The SSP has been involved in both sectarian violence and war, initially against the former Soviet Union, and later the US. In fact, Ramzi Yusuf, who was involved in trying to blow up the World Trade Centre in 1993, was linked to this militant outfit. This group is also reputed to have been the first to dispatch its jihadis to join Al-Qaeda. In any case, it had gone to fight in Afghanistan in 1985. Domestically, it was involved in a spate of Shia killings, particularly those of Shia doctors in Karachi in 2001. However, the SSP also developed itself as a political entity, with some of its prominent members contesting elections. For instance, Maulana Azam Tariq, who was one of its founding members and became its head in 1997, contested the 1990, 1993 and 2002 elections. The political and militant wings of the SSP, like those of Hamas, are difficult to distinguish — the latter continues to be involved in jihad and now supports the Taliban.

The SSP seems to have been resurrected in South Punjab in the past couple of years and also has links with other outfits such as the JeM. Apparently, in a meeting in October 2008, Masood Azhar performed the dastaarbandi of SSP’s Maulana Zia-ul-Haq Qasmi, who was appointed the chairman of the supreme council of the SSP.

Photo: AFP

Photo: AFP


Ideologically different from the other organisations, the Lashkar-e-Tayyaba (LeT) is an organisation based in Central Punjab that has now spread its tentacles throughout South Punjab as well. Established during the early 1990s in the province of Kunar in Afghanistan, by Hafiz Saeed, the LeT has its headquarters in Muridke, near Lahore. However, this might only be the token centre of the operation, which has franchises in other sub-regions including South Punjab, particularly Punjabi ethnic settlements in Seraiki-speaking areas. For instance, in the Bahawalpur division, it has greater influence in villages with Punjabi settlements, e.g. Yazman, Shahiwala, Kalanchwala, Bahawalnagar and those parts of Cholistan where there are new settlements.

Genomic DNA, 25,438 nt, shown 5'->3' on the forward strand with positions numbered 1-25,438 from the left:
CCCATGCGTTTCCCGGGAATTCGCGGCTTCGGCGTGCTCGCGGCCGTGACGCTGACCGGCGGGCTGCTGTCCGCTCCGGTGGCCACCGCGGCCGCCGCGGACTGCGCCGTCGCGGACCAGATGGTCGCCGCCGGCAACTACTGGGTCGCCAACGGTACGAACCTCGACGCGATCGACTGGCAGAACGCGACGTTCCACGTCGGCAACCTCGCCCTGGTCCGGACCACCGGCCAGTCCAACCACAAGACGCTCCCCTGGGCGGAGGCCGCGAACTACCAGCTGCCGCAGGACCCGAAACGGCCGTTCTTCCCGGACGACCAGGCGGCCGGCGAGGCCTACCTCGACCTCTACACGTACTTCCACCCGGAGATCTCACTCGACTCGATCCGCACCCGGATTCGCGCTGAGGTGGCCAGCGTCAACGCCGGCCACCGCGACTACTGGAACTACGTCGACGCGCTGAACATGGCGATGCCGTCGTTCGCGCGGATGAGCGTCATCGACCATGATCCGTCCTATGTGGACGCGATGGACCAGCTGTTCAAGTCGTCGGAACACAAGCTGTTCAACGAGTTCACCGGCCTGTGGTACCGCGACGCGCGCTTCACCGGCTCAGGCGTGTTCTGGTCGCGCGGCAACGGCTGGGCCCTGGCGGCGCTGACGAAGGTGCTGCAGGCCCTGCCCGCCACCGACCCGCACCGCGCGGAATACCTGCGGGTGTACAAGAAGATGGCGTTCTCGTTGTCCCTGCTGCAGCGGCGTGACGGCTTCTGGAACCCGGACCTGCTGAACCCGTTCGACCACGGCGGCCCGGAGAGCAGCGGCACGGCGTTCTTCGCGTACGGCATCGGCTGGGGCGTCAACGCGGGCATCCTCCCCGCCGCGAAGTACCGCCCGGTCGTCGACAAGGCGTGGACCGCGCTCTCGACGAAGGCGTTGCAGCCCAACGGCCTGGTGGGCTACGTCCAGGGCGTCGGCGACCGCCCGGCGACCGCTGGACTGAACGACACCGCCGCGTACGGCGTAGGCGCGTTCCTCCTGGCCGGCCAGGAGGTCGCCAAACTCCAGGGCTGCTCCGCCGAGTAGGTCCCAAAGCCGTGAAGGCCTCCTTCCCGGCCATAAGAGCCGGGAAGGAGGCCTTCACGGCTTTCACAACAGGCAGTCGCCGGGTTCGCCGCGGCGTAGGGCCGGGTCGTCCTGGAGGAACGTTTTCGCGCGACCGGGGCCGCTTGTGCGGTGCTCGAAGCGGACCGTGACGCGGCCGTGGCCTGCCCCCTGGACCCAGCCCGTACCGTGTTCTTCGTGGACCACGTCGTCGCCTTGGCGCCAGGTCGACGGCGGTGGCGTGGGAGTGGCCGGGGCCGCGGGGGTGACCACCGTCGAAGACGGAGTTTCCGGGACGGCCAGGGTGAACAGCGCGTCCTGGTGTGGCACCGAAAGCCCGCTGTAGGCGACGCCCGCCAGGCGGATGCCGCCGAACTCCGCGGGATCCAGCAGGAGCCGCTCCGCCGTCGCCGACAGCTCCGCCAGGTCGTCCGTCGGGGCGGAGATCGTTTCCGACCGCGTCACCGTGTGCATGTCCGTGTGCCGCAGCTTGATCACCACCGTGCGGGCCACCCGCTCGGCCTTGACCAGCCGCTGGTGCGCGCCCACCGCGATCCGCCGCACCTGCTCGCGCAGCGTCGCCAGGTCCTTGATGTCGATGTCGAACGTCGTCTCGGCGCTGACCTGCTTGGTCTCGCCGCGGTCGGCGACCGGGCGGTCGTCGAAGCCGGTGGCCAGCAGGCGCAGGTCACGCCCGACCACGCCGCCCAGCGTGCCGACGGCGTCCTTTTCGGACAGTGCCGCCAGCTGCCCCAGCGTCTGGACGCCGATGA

The LeT is extremely ingenuous and creative in attracting people, including women, to its fold. It probably has to work harder than other outfits in this area, as it is predominantly known as a Barelvi stronghold with only a secondary influence of Deobandism. Most of the Deobandi followers view the LeT with suspicion. However, outright conflicts between the Deobandi groups and the LeT have not yet occurred.

The LeT continues to draw people to its fold through intelligent propaganda mechanisms, which include large congregations at the ghaibana namaz-e-janaza and wall graffiti. In the past few years, the LeT has also earned a name for its welfare activities and for helping the Pakistan Army in Kashmir, especially in the wake of the 2006 earthquake. The organisation seems to now be active once more, as it has been allowed to operate in the refugee camps for the Swat IDPs, providing welfare and relief.